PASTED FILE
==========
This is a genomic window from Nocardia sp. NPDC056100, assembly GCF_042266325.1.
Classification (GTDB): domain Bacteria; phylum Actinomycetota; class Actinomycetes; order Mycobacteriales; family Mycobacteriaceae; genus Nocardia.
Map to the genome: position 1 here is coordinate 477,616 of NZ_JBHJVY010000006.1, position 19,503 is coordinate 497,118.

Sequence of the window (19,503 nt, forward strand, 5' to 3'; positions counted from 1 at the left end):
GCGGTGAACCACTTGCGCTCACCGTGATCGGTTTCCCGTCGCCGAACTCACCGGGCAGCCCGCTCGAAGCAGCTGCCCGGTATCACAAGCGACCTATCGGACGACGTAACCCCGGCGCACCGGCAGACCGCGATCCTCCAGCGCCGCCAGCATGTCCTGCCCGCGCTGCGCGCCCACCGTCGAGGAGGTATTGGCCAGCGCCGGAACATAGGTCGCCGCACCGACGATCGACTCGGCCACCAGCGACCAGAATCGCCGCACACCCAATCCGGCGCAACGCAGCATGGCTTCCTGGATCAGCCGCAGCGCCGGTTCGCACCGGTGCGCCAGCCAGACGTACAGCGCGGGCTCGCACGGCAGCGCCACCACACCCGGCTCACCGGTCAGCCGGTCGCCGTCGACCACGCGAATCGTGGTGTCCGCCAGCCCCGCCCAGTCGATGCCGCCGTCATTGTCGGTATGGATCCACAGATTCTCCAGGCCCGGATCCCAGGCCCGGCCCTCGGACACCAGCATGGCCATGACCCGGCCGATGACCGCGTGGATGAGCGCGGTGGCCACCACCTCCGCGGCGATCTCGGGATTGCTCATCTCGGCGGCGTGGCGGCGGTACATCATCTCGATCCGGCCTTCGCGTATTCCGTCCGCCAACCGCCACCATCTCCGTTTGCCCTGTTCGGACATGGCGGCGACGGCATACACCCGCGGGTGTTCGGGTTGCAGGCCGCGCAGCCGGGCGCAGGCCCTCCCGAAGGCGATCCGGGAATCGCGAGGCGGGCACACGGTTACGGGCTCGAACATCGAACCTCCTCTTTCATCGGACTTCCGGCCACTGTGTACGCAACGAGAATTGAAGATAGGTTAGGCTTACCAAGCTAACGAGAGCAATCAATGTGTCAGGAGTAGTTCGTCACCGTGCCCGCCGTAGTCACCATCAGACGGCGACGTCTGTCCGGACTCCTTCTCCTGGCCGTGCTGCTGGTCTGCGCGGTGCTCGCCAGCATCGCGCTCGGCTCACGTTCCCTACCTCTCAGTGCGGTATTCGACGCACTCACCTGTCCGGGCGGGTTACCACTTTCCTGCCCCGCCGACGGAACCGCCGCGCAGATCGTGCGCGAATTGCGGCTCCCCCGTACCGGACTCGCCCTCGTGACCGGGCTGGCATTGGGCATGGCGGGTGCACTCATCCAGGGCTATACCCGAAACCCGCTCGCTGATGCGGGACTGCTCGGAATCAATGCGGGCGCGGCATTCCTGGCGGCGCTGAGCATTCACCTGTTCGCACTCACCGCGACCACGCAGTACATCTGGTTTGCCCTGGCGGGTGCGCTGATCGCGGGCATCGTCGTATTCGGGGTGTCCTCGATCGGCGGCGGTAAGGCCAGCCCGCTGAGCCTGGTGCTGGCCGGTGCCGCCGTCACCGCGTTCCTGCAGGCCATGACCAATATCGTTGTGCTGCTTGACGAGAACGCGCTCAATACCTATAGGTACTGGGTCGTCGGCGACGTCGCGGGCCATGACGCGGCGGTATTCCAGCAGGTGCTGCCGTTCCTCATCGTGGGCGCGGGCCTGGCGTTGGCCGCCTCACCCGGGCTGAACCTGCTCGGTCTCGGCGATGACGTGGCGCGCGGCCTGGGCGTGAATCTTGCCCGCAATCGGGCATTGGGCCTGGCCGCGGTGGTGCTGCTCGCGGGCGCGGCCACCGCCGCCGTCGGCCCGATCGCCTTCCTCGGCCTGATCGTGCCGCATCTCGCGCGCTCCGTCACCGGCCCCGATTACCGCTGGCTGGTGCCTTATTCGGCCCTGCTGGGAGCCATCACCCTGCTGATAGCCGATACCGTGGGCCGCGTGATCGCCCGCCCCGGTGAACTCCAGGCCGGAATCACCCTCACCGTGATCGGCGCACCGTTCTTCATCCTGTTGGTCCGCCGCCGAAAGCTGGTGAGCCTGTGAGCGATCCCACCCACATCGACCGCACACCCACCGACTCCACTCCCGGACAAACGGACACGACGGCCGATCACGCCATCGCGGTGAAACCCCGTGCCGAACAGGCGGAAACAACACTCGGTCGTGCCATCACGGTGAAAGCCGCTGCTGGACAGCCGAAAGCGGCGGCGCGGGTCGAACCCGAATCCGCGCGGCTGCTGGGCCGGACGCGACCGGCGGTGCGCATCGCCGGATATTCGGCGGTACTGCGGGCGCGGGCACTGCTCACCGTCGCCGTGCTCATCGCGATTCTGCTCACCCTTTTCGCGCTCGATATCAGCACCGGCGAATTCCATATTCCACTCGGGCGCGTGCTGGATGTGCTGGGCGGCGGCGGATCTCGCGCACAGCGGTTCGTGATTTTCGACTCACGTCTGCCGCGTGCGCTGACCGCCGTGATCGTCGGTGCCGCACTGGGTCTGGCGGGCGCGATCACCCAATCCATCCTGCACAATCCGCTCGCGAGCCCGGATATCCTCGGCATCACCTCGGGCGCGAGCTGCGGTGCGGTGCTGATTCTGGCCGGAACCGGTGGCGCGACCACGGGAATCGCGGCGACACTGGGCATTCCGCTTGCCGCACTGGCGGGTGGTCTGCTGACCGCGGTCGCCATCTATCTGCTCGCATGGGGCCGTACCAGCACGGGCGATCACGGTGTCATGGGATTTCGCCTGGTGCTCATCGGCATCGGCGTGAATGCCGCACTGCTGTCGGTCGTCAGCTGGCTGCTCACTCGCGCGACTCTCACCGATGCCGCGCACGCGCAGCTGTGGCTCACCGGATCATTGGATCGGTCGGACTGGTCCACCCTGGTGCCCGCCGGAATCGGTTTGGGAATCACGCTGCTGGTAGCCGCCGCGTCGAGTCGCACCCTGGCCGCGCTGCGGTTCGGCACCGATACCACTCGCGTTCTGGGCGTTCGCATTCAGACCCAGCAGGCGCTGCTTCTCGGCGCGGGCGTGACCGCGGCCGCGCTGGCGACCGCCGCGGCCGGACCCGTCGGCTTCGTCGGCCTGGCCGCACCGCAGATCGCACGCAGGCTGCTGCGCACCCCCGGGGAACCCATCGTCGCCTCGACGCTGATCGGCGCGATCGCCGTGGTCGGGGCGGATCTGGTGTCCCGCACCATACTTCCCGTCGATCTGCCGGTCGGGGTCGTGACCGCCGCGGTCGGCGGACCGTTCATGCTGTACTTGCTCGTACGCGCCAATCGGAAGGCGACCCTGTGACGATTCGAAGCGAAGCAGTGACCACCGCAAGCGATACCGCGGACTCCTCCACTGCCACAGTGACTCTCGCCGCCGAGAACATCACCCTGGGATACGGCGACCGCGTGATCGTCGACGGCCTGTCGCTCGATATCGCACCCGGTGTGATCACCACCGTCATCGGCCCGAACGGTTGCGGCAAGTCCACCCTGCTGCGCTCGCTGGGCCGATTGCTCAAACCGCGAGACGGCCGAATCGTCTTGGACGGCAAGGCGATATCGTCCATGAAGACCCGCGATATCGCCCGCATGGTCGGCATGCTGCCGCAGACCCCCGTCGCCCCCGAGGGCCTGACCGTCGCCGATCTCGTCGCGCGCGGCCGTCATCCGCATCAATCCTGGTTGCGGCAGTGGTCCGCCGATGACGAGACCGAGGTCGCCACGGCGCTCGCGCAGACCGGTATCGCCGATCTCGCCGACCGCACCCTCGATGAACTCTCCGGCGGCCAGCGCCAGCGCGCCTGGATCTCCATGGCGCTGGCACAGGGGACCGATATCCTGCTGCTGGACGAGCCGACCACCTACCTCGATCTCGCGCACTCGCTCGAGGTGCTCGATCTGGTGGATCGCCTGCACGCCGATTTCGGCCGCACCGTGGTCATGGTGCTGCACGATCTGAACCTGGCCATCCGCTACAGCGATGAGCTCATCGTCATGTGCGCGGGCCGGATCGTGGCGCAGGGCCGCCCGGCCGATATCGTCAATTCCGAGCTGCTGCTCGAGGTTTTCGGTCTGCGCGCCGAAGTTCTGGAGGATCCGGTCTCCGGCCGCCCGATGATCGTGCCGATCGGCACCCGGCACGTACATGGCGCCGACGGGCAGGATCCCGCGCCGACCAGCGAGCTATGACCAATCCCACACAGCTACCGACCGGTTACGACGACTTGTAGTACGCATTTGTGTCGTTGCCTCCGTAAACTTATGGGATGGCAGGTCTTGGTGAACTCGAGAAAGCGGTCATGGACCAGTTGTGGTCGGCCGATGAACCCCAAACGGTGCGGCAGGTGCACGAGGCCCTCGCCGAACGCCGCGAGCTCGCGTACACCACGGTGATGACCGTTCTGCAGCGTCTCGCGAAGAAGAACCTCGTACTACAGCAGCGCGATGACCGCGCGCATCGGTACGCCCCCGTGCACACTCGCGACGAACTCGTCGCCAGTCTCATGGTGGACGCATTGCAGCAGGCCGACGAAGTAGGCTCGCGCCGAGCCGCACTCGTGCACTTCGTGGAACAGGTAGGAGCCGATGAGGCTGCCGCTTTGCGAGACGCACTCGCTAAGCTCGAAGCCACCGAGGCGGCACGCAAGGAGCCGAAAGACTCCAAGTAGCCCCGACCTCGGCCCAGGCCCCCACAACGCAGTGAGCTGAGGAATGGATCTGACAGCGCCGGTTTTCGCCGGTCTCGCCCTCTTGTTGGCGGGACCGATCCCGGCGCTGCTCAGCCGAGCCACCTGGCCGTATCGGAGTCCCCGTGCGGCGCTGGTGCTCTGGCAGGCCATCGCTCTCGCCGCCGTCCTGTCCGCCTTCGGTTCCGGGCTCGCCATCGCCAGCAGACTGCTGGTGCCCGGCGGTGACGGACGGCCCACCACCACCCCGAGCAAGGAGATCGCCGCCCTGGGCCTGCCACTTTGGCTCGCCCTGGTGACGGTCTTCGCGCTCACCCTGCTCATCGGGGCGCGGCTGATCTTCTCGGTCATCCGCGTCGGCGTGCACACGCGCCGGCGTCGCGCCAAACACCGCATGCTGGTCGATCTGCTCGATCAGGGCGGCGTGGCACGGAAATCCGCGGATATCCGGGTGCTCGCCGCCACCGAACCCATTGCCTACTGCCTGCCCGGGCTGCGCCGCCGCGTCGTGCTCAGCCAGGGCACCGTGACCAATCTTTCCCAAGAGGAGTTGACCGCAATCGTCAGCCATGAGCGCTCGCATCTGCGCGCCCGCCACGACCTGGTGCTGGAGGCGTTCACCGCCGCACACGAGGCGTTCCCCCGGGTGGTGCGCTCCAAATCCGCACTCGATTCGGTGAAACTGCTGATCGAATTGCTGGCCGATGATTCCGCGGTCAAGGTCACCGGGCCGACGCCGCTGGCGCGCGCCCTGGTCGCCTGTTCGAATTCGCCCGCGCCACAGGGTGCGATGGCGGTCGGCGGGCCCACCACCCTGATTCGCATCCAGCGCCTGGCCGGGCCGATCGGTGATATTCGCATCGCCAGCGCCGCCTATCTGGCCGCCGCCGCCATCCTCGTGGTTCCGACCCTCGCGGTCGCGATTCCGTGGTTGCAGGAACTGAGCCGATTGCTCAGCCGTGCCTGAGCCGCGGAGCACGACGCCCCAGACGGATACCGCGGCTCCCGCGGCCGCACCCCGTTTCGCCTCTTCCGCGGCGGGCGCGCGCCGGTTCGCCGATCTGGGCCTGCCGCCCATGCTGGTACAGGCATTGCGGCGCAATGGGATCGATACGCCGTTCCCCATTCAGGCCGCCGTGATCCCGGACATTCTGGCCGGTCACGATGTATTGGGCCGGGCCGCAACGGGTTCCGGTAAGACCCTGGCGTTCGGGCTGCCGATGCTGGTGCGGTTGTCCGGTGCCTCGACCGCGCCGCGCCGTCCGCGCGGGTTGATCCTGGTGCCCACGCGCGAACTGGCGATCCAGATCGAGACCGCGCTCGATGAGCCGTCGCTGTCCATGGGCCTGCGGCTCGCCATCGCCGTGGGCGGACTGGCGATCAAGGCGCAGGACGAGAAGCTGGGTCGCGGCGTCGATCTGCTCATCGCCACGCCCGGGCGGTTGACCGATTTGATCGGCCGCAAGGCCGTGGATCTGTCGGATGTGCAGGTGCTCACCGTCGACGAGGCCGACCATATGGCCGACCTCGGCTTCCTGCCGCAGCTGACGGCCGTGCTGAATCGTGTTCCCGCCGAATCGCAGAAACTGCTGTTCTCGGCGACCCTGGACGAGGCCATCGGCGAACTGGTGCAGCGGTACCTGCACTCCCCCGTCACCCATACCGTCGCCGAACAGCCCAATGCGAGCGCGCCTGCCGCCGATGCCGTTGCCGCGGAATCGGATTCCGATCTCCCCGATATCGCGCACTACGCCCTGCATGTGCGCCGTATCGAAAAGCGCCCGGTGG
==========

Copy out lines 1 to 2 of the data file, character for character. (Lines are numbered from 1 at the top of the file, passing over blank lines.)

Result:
This is a genomic window from Nocardia sp. NPDC056100, assembly GCF_042266325.1.
Classification (GTDB): domain Bacteria; phylum Actinomycetota; class Actinomycetes; order Mycobacteriales; family Mycobacteriaceae; genus Nocardia.